By Steve Goddard
We are seeing a number of interesting polar ice milestones this month. First, WUWT now has a new permanent Sea Ice Page, where you can find all of the live graphs and images in one place. Details here.
Second, it has been the slowest July (1-17) Arctic melt in the eight year JAXA record.
Ice extent has declined at less than half the rate of 2007, and total ice loss has been more than 200,000 km² less than the previous low in 2004.
DMI now shows Arctic ice extent as second highest for the date, topped only by 2005.
Cryosphere Today shows that ice extent and concentration is about the same as it was 20 years ago.
The modified NSIDC map below shows in green, areas where ice is present in 2010 but was not present in 2007.
The modified NSIDC map below shows (in red) ice loss over the last week. Note that ice extent has increased slightly in the Chukchi and Beaufort Seas, while it has declined slightly in the East Siberian Sea.
The modified NSIDC map below shows the record low ice loss since the first of the month.
The modified NSIDC map below shows ice loss since early April.
The graph below shows PIPS ice thickness over the last five years. Average ice thickness in 2010 continues to track a little below 2006. It should bottom out in the next week or so between 2006 and 2009.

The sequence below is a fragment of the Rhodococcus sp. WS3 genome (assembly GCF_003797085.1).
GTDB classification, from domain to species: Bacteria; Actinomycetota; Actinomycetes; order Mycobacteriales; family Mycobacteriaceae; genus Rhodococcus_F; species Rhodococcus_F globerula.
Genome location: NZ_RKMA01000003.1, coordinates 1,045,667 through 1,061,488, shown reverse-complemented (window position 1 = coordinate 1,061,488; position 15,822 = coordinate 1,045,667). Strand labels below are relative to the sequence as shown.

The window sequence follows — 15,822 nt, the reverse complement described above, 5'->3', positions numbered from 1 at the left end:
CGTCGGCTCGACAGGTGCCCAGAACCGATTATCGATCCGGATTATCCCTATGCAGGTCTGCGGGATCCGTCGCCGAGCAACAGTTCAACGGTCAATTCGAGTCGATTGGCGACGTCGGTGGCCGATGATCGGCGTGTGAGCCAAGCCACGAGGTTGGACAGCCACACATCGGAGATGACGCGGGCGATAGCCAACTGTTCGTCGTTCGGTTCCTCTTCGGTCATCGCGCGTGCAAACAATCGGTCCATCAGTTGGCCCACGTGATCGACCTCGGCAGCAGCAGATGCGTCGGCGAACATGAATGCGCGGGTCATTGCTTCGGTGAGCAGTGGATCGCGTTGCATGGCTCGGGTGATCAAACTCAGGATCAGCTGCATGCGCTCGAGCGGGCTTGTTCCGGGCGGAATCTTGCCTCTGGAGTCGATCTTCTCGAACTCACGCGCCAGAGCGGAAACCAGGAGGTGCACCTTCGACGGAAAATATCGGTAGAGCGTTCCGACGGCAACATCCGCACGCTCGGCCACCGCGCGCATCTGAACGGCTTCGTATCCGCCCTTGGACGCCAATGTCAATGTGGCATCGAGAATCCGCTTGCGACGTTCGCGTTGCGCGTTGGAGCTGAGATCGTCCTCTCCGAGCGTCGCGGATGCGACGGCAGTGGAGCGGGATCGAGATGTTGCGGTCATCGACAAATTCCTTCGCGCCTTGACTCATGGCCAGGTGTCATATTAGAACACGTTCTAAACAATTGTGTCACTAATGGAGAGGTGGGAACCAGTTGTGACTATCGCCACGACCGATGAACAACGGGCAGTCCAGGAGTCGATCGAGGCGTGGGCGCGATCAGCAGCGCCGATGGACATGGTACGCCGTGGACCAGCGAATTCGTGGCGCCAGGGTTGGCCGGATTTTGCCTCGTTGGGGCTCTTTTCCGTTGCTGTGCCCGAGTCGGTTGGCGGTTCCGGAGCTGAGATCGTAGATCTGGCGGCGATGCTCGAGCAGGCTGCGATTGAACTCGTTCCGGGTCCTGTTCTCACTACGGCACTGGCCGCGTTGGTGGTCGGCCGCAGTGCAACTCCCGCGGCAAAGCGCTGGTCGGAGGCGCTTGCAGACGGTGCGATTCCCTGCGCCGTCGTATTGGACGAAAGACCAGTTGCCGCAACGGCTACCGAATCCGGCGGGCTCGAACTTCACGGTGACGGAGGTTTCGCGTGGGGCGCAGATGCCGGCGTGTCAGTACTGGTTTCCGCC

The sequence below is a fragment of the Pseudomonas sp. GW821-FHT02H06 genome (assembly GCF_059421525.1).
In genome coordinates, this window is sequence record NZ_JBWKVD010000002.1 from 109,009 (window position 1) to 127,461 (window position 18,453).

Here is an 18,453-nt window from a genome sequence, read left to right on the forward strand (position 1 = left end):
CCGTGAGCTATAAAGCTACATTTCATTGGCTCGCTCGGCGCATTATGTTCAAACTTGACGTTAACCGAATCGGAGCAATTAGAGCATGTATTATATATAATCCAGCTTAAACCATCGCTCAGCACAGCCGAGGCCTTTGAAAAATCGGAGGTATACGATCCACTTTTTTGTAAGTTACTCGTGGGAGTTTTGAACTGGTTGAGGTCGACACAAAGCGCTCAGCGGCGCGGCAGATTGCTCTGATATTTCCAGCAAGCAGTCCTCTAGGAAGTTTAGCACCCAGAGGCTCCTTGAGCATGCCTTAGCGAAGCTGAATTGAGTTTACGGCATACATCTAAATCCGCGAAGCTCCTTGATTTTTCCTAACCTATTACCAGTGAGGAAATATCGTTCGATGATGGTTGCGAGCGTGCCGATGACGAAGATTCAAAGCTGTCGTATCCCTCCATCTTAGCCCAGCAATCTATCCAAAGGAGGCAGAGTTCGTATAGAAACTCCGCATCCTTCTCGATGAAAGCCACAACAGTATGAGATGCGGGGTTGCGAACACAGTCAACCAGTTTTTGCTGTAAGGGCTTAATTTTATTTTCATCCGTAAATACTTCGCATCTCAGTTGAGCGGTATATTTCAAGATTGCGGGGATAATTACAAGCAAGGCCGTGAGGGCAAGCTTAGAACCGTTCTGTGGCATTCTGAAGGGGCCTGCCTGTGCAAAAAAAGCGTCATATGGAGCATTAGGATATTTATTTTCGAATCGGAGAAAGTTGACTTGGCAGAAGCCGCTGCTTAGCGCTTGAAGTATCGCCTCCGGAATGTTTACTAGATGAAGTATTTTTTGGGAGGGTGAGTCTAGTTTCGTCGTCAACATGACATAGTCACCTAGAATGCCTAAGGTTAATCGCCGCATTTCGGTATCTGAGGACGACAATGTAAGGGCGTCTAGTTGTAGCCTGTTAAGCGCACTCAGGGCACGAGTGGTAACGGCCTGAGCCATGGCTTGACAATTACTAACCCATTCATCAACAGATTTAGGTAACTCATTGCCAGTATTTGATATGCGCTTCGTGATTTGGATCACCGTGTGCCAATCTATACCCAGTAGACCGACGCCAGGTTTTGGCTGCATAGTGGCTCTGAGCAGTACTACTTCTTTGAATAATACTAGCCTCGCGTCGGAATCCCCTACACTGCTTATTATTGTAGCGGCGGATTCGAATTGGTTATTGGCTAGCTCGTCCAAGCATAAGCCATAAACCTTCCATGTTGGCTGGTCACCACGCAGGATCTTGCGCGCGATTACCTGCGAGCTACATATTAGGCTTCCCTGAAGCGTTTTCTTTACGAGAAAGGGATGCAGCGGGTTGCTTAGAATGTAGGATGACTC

The low ice loss is consistent with the low Arctic temperatures we have seen this summer.
The video below shows ice movement since the start of June. Note that we are starting to see a clockwise circulation setting up again, which hints at increased ice loss over the rest of the month.
Another factor suggesting increased ice loss is the NCEP forecast, which projects warm temperatures over the East Siberian Sea and Arctic Basin for the next few days.
A third factor suggesting increased ice loss the rest of the month is that the the ice concentration has declined, due to winds exerting tensile stress on the ice. This allows more sunlight to reach the water and warm it. I expect to see the ice extent graphs showing steeper losses towards the end of the week, primarily in the East Siberian Sea.
This is primarily due to the fact that they have almost no coverage there, and that they make up numbers extrapolate across vast distances with no data.
Meanwhile down south, sea ice continues at a record high level for the date.
July has been typified by record low ice loss in the north, and record high ice gain in the south. Global sea ice is above normal.
If the current trends were to continue, there is a small possibility that we will see a record maximum global sea ice extent towards the end of September. One thing is for sure – no matter what happens, the press will continue to be fed reports that the poles are “melting down” due to “record heat.”